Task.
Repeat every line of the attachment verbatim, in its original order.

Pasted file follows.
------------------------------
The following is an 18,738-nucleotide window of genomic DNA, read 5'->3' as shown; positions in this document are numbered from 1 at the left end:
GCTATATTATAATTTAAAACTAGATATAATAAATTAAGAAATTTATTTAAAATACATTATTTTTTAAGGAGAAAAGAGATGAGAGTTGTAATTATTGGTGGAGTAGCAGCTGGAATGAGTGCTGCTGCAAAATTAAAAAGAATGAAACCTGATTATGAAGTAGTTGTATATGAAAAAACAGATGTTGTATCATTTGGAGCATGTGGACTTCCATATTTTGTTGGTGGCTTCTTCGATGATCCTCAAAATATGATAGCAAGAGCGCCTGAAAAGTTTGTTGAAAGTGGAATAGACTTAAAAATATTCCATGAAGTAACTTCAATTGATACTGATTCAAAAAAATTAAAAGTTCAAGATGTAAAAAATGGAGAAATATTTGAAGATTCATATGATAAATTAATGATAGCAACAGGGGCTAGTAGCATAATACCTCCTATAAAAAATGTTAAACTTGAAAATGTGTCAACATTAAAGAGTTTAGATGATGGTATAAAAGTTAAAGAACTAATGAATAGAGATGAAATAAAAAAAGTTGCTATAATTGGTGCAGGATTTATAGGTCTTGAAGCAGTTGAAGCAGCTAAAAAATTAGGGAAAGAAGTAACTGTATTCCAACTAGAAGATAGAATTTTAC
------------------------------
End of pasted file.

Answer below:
The following is an 18,738-nucleotide window of genomic DNA, read 5'->3' as shown; positions in this document are numbered from 1 at the left end:
GCTATATTATAATTTAAAACTAGATATAATAAATTAAGAAATTTATTTAAAATACATTATTTTTTAAGGAGAAAAGAGATGAGAGTTGTAATTATTGGTGGAGTAGCAGCTGGAATGAGTGCTGCTGCAAAATTAAAAAGAATGAAACCTGATTATGAAGTAGTTGTATATGAAAAAACAGATGTTGTATCATTTGGAGCATGTGGACTTCCATATTTTGTTGGTGGCTTCTTCGATGATCCTCAAAATATGATAGCAAGAGCGCCTGAAAAGTTTGTTGAAAGTGGAATAGACTTAAAAATATTCCATGAAGTAACTTCAATTGATACTGATTCAAAAAAATTAAAAGTTCAAGATGTAAAAAATGGAGAAATATTTGAAGATTCATATGATAAATTAATGATAGCAACAGGGGCTAGTAGCATAATACCTCCTATAAAAAATGTTAAACTTGAAAATGTGTCAACATTAAAGAGTTTAGATGATGGTATAAAAGTTAAAGAACTAATGAATAGAGATGAAATAAAAAAAGTTGCTATAATTGGTGCAGGATTTATAGGTCTTGAAGCAGTTGAAGCAGCTAAAAAATTAGGGAAAGAAGTAACTGTATTCCAACTAGAAGATAGAATTTTAC